Ripple, the company behind the third largest cryptocurrency by market capitalization, recently hired Kahina Van Dyke as the new senior vice president for corporate and corporate development, according to an official statement from July 11th.
Van Dyke will be responsible for delivering strategic partnerships for international financial services to Ripple, focusing on the development of "a new global technology solution for international payments".
Van Dyke joined Ripple for "[eliminate] the friction in cross-border payments" Establishing collaborations and applying technology to change industry, "he said in the press release
To the question on what is" the question more problematic in today's payments ", Van Dyke noted the obsolete system of cross-border transactions, claiming that it is" one of the most complex and multi-faceted problems in payments. "Van Dyke said that the current global payment system, which was built almost 40 years ago, "no longer meet [s] the real-time needs of today's business."
Van Dyke stressed the need to provide businesses, as well as individuals, a way of dealing " small and large amounts of money faster and at lower costs ", stating that the system should be" more agile and transparent "than that developed for large business transactions" decades ".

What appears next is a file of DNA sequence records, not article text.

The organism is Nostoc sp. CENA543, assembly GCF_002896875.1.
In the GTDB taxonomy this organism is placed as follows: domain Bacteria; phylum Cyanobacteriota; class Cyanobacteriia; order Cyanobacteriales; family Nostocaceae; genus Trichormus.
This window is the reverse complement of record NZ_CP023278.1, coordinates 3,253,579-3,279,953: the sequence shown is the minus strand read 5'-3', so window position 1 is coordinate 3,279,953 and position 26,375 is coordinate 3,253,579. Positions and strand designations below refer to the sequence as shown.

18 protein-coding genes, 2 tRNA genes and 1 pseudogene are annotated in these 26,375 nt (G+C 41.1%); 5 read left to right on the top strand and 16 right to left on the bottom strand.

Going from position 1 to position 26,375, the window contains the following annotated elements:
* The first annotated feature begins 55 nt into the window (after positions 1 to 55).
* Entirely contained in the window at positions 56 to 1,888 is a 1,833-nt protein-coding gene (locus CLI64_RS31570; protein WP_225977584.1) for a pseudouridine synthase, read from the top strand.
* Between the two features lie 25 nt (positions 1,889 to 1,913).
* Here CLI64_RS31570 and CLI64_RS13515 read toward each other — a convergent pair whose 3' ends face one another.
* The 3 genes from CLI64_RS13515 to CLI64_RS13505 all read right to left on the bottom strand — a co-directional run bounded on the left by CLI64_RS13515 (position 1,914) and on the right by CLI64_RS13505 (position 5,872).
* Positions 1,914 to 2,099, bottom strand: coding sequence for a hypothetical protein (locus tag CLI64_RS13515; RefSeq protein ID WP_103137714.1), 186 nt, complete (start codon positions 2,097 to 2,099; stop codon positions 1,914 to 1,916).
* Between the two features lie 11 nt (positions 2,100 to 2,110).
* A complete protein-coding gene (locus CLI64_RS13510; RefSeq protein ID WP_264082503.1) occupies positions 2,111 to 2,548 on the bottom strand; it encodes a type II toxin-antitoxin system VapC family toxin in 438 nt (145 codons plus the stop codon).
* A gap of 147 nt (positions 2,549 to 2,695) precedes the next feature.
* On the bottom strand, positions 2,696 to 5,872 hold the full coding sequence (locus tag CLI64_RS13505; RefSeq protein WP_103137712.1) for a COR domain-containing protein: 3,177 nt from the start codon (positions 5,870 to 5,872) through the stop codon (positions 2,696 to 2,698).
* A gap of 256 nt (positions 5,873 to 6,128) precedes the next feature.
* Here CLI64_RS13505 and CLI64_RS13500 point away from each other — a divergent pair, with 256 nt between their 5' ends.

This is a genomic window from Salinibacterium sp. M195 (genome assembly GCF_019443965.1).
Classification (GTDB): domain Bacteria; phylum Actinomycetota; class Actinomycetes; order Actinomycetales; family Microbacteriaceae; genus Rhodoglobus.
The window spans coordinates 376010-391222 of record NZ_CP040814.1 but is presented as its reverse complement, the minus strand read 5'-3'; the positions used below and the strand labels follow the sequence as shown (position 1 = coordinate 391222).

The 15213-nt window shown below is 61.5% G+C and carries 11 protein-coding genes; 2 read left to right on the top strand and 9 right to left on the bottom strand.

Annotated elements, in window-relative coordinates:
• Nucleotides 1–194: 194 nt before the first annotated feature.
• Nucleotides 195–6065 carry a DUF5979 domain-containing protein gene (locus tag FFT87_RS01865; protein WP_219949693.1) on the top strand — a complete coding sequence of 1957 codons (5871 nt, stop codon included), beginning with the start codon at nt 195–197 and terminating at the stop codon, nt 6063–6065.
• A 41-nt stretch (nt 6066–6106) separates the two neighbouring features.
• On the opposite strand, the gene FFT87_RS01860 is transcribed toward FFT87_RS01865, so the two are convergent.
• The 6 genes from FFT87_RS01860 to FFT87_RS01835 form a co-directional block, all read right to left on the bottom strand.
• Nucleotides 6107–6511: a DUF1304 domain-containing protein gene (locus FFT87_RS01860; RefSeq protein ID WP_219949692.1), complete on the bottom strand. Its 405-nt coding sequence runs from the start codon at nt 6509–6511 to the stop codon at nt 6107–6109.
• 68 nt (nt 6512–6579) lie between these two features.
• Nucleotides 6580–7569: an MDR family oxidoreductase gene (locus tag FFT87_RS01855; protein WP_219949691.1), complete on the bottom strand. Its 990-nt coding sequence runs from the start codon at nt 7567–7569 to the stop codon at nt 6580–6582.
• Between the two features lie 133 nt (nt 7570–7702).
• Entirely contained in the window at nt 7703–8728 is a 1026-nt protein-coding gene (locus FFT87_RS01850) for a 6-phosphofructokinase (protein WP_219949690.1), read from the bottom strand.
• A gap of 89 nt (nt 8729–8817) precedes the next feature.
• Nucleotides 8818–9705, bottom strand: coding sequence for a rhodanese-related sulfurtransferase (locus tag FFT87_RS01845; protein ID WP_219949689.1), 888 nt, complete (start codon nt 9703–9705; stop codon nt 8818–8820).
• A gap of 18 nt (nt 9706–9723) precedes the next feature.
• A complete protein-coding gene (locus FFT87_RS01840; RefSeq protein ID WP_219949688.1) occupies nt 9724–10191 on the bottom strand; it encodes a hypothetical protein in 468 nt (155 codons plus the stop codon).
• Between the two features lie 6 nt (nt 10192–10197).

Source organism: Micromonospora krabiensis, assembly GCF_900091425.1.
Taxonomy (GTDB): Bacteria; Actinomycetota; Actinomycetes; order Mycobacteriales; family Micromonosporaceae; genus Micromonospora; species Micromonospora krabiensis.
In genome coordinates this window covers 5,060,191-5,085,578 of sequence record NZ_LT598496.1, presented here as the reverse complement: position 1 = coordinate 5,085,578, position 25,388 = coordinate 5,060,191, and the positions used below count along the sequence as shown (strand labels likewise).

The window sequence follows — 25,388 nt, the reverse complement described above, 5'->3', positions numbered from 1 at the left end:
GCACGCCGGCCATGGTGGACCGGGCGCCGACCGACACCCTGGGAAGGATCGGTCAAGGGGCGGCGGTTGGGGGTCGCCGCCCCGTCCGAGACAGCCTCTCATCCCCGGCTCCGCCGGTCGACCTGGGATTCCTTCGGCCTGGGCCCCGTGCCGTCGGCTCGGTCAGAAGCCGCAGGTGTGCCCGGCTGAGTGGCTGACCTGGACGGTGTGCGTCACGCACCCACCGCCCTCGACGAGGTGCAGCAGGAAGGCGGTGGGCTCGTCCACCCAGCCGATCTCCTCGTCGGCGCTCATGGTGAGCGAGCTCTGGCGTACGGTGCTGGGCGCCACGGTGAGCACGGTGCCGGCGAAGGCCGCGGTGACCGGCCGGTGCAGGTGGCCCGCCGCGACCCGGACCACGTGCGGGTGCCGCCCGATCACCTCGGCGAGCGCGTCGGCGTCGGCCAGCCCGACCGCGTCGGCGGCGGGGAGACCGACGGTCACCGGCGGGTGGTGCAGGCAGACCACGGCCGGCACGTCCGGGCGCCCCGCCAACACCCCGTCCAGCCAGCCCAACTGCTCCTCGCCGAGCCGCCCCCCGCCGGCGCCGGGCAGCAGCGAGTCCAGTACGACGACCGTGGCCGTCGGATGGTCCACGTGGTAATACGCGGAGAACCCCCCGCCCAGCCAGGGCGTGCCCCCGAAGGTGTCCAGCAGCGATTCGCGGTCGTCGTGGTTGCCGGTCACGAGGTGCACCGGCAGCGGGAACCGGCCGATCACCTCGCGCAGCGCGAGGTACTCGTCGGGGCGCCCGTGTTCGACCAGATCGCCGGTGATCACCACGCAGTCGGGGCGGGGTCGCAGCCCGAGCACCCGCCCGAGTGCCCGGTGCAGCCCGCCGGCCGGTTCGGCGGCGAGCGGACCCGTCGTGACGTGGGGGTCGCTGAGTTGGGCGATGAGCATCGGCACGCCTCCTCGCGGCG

Over 20 years of experience in banking and fintech, Van Dyke has held senior positions at Mastercard and Facebook. According to his LinkedIn profile, Van Dyke has served as Global Director of Financial Services and Payment Partnerships on Facebook for over two years, developing new payment solutions and financial services.
While working on Facebook, Van Dyke ran collaborations with such major companies as Citibank, PayPal, Visa, Western Union and others, providing financial solutions for more than 50 countries.
Formerly in June, Ripple's chief cryptographer David Schwartz claimed that banks would hardly deploy the underlying blockchain crypto technology to process international payments, citing problems of low scalability and privacy.
Earlier this week, a joint study by Imperial College and the UK trading platform eToro stated that cryptocurrencies like Bitcoin (BTC) have the potential to become a traditional means of payment. , in particular because of their ability to improve the cross-border payment system.